- Do you ever write a song with current musical trends, formulas or listener satisfaction in mind, or do you simply focus on the band’s vision and trust you will find an empathic audience?
Fixed fate: No. I have never worried about current musical trends because most of them are horrible and recycled anyways. The only goal I have in mind when I write a song is to have a feeling when it’s finished that “wow…that’s a great song.” That feeling of self-satisfaction is all that matters and if no one else on planet earth agrees with me when they hear it then I guess they go listen to the radio all day.
- Could you describe your creative processes? How do start, and go about shaping ideas into a completed song? Is it a democratic process between the members, and who does what?
Fixed fate: I write all the songs, but occasionally I’ll collaborate with people and see what happens. I’ve had a really good writing partner in a guitarist named Kieran Carberry. We used to just sit down and jam until we heard something that made us smile, miss ya buddy! Typically when I write, it starts from some type of progression on guitar. Once that comes together I try to imagine where it sounds like the song should be going and then sharpen it from there. After all the guitar work is done I move on to the vocals. Usually by the time all the guitar work is figured out I have a pretty good feel for what I think that song is going to be about and once I decide on a melody it’s all just writing poetry from there.
- Where do you do most of your recording and production work, and do you outsource any of these processes?
Fixed fate: I have my own studio set up now so I’ve been working on album number three there. Before that though I worked with a guy named Kelly Kintner who had a home studio set up. I can never thank that guy enough for essentially allowing me to start my music career. He produced A Year in the North and Icarus, both of those were a lot of fun to make. Before that I did the Unplugged EP on a home setup and my first single Raining Again was done in an old church at a place called Cathedral Sound Studios. At this point I outsource all the mixing and mastering while I slowly teach myself how to do it. Icarus was actually mixed by a producer in Africa.
- What would you consider a successful, proud or significant point for yourself or the band so far?
Fixed fate: There’s been a lot of milestones along the way. Putting the first single out there was definitely a proud moment. Back in 2015 when I went off on my own and carried the Fixed fate banner I really didn’t know how to present the music without a full band. But some of those formative shows were really great and reassuring that this was something that had legs. Seeing the streaming numbers steadily increase now to span every continent and the effect that’s had on the crowds at live shows has also been something I will always cherish.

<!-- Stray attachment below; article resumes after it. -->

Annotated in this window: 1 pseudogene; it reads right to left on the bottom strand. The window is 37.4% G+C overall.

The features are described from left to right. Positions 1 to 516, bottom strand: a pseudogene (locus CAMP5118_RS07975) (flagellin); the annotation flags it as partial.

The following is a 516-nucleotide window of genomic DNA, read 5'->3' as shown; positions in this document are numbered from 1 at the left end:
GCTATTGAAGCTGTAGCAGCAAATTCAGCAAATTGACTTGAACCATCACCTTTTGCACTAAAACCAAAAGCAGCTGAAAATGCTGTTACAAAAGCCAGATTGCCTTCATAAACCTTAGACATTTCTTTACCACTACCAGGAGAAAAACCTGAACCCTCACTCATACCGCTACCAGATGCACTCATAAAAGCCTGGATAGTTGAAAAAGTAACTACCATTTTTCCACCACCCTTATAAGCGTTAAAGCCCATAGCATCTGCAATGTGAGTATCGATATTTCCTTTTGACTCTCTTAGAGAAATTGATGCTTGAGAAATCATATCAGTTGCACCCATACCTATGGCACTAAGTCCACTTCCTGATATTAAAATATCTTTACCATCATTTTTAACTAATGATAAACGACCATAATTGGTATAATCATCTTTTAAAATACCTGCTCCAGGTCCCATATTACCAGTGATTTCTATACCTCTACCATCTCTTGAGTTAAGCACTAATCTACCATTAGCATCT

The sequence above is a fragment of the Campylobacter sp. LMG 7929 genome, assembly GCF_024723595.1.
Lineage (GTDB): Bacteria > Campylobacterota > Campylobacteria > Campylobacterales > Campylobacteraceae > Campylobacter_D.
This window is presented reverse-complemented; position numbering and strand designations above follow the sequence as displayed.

- If someone has never heard your music, which 5 keywords would you personally use to describe your music?
Fixed fate: This might get pretty dark.
- Is there a particular song in your catalog, in which you feel you delivered your best performance, on all levels, to date? And is there maybe one song that you keep thinking you should have done a little differently in some way?
Fixed fate: To be honest I think there’s a lot of songs in my catalogue I would have done differently, but not for the way they’re written. The biggest challenge I’ve faced in releasing music is getting high quality audio so that can definitely have some negative impacts on the listening experience…at least for a perfectionist like me. I would say that so far if I had to pick one song that was the best performance though I would pick something off of Icarus. I had a lot more time to work with those songs and correct tiny mistakes in the instruments and vocals that would have driven me crazy. A Perfect Circle came out really solid but it would be hard to pick just one. Route 29 was cool for the fact that I stacked a ton of vocal harmonies over it somewhat on a whim and that worked out great. Pennies is another one.
- Do you have a favorite track in the band’s catalog that has a specific backstory and/or message and meaning very special to you personally?
Fixed fate: That’s a tough one too! Let me ramble a little bit here and pick one from each release.
Raining Again/My Letter to You- My Letter to You. I really love the switch over to heavy half way through that one. The lyrics are pretty dark, it’s set up to initially appear as just a breakup song but in the final lines it reveals itself to be a suicide note.
Unplugged EP- Frostbite. The rest of that EP is pretty upbeat sounding, but this song closed out the release and definitely hinted at the direction the songwriting was going. The lyrics are a cautionary tale about drug abuse, but it can also be interpreted in a way that warns against destructive decisions in general.